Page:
CASTELBUONO, Sicily (CN) — The largest mafia trial in three decades kicked off on Wednesday against hundreds of people prosecutors say are connected to the cocaine empire run by the 'ndrangheta, Italy's most powerful and feared organized criminal group based in the poor southern region of Calabria.
A heavily fortified massive courtroom was set up in Calabria specifically for this “maxitrial,” a term used in Italy to describe its wide-ranging and complex trials into criminal groups and corruption.
This judicial bunker was a former call center in an industrial zone of Lamezia Terme in Calabria, a region that makes up the “toe” of the Italian peninsula. It has seating for more than 1,000 people and it is equipped to handle 150 video links at one time. Lamezia Terme is a city at the center of the 'ndrangheta's territory in Calabria.
Some 325 suspects are on trial and they include 'ndrangheta bosses, politicians, businessmen and others who allegedly enabled the crime group's activities. The trial is expected to last a year or more. The media has been forbidden from taking video and photographs of the trial.
Most of those standing trial were arrested during a massive raid involving about 2,500 officers on Dec. 19, 2019. Suspects were found in secret hideouts and arrested in Germany, Switzerland and Bulgaria. Among those arrested were a former senator, a police chief, local politicians and businessmen.
The raid grew out of an investigation into 12 clans linked to Luigi Mancuso, a convicted 'ndrangheta boss who served 19 years in Italian prison for his role in leading what investigators allege is one of the 'ndrangheta's most powerful crime families, based in the town of Vibo Valentia.
At the center of the trial is Emanuele Mancuso, the son of a Mancuso family boss whose uncle is Luigi Mancuso. He is expected to testify against Luigi Mancuso and reveal 'ndrangheta secrets. Until recently, the 'ndrangheta was largely impenetrable as its bosses rarely left Calabria even as they conducted millions of dollars in illicit business around the world. Based around deep family ties, the 'ndrangheta slowly amassed power and wealth.
Defendants are accused of drug and arms trafficking, extortion and mafia association, a term used in Italy's penal code for members of organized crime groups. Others are charged with complicity with the 'ndrangheta without actually being a member.
Due to restrictions to stem the spread of the novel coronavirus, many defendants will be linked to the proceedings via video from their jails. Prosecutors hope to bring more than 900 witnesses to the stand.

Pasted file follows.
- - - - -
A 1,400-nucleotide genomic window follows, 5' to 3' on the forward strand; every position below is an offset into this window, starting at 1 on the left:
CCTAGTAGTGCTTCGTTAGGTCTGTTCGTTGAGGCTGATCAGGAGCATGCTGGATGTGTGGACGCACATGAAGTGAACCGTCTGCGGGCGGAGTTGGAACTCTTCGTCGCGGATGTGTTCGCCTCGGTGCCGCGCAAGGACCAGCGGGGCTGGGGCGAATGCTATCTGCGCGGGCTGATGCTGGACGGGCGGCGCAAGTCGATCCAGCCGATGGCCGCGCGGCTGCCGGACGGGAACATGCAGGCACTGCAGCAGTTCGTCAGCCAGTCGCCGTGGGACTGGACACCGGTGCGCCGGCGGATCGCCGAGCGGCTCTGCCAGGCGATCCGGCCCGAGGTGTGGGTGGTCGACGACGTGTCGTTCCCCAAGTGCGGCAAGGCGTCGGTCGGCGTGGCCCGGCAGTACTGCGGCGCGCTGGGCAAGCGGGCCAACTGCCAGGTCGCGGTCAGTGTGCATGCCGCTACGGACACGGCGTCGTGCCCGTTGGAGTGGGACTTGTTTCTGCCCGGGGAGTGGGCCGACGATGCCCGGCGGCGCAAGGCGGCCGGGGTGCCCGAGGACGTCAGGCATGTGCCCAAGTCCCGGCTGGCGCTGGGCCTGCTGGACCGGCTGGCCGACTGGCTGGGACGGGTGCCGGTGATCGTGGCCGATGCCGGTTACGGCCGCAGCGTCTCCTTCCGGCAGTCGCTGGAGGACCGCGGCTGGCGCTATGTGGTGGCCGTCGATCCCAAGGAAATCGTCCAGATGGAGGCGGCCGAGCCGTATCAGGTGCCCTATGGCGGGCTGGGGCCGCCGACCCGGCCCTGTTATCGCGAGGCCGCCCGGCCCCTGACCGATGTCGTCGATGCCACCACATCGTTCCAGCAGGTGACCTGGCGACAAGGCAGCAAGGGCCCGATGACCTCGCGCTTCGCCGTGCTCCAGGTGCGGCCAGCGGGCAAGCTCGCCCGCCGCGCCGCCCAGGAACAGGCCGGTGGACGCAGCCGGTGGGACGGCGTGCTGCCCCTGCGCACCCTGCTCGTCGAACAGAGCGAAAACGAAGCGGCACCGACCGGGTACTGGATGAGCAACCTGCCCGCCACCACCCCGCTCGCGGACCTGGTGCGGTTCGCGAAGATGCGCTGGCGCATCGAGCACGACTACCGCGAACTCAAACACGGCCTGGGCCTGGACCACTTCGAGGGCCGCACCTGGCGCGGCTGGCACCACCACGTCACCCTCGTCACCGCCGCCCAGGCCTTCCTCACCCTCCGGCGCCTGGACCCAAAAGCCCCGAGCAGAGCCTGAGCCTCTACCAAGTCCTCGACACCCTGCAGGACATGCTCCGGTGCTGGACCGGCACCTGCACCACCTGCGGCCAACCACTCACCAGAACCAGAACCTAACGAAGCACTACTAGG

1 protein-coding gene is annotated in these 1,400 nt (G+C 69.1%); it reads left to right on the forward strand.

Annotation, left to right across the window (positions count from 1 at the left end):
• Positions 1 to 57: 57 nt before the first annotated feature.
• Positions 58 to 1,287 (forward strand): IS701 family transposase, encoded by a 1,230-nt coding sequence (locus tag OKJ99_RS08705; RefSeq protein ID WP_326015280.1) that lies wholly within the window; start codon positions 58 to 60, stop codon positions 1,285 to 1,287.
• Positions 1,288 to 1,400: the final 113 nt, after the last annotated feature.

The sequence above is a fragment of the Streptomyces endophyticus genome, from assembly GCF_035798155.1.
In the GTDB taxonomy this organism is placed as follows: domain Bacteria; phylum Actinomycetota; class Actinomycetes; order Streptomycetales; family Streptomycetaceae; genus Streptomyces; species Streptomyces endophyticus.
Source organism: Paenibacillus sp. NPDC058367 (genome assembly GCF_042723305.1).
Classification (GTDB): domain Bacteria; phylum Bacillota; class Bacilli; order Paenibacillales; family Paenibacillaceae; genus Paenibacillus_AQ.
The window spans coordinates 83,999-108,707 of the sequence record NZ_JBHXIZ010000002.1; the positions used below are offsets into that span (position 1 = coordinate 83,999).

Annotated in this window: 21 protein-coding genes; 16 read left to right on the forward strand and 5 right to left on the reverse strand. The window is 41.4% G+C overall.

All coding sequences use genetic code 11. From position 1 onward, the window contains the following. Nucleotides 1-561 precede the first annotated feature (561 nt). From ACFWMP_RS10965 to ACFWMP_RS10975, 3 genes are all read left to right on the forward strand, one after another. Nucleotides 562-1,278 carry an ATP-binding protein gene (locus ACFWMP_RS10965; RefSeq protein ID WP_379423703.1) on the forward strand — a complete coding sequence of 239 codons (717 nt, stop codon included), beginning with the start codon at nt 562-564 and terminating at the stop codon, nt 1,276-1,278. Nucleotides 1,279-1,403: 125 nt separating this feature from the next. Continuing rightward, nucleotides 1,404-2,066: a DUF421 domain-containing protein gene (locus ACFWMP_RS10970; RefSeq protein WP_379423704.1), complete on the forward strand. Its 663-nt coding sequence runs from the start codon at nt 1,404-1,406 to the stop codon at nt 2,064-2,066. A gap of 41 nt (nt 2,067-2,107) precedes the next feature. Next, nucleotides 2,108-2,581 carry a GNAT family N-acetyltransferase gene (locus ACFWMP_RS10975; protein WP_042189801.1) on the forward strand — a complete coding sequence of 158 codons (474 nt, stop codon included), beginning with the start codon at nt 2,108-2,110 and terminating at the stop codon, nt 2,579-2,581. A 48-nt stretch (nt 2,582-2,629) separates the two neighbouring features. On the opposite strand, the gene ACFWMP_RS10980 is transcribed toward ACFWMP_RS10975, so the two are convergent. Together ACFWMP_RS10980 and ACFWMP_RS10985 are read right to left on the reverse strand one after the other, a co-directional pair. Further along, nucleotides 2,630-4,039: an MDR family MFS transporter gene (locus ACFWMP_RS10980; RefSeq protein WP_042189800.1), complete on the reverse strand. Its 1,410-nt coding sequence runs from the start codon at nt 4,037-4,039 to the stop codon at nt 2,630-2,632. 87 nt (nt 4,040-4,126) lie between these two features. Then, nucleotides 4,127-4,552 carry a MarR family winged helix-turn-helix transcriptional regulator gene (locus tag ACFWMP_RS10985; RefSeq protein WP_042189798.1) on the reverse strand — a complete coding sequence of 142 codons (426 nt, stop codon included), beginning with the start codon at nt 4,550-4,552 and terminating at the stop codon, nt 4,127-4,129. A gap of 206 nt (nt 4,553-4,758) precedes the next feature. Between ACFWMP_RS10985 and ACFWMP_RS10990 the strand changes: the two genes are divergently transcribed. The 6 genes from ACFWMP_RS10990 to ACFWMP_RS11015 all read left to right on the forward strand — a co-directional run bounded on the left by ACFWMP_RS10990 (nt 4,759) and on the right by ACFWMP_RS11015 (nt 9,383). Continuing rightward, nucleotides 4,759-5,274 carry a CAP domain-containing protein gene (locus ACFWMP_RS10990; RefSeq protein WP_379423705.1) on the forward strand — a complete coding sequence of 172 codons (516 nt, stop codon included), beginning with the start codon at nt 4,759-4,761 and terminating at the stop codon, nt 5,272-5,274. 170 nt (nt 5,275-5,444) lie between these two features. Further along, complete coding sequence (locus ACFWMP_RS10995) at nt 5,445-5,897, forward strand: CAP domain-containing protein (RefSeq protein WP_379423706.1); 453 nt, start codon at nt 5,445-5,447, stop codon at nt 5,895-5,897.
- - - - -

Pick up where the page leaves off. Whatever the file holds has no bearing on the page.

It's the largest trial against crime syndicates in Italy since Sicily's mafia clans were raided and tried between 1986 and 1992. That maxitrial saw 475 people brought to the dock in Palermo, the capital of Sicily. The Palermo maxitrial helped neuter the Sicilian mafia, known as Cosa Nostra, and revealed the bloody inner workings of the mafia to a stunned Italy. The killings of two anti-mafia prosecutors in Palermo, Giovanni Falcone and Paolo Borsellino, also helped spark a massive public backlash against the mafia.
Italian prosecutors hope the same will happen to the 'ndrangheta with this new maxitrial, which has been dubbed the “Rebirth" trial. The 'ndrangheta gained power partly due to the Sicilian mafia's decline following the Palermo maxitrial.
“The 'ndrangheta is the most dangerous mafia and it is operating in every continent,” Nicola Gratteri, the anti-mafia prosecutor who led the investigation against the 'ndrangheta, said recently. “It's the richest and has a near monopoly on the import of cocaine into Europe.”
On Wednesday, Gratteri, speaking to reporters at the start of the trial, expressed confidence the 'ndrangheta is being brought down. Gratteri was born in Calabria and speaks about growing up with boys who went on to become 'ndranghetisti, as members of the group are known, and seeing the bodies of people murdered by the crime syndicate on Calabria's streets.
“Decades ago, people would tremble when talking about Cosa Nostra or when using the word 'ndrangheta, something they would say only in a hidden room, around the fireplace, whispering,” Gratteri said, according to the Associated Press. “Today we are beginning to speak out in the open sunlight.”
On RAI, an Italian public broadcaster, Gratteri said dismantling the mafia helps regions in the grip of organized crime prosper. He said crime syndicates “take away the breath, the heartbeat of people.”
Investigators say the 'ndrangheta has used billions of dollars in cocaine trafficking revenues to buy up hotels, restaurants, pharmacies, car dealerships and other businesses throughout Italy and Europe.
Courthouse News reporter Cain Burdeau is based in the European Union.
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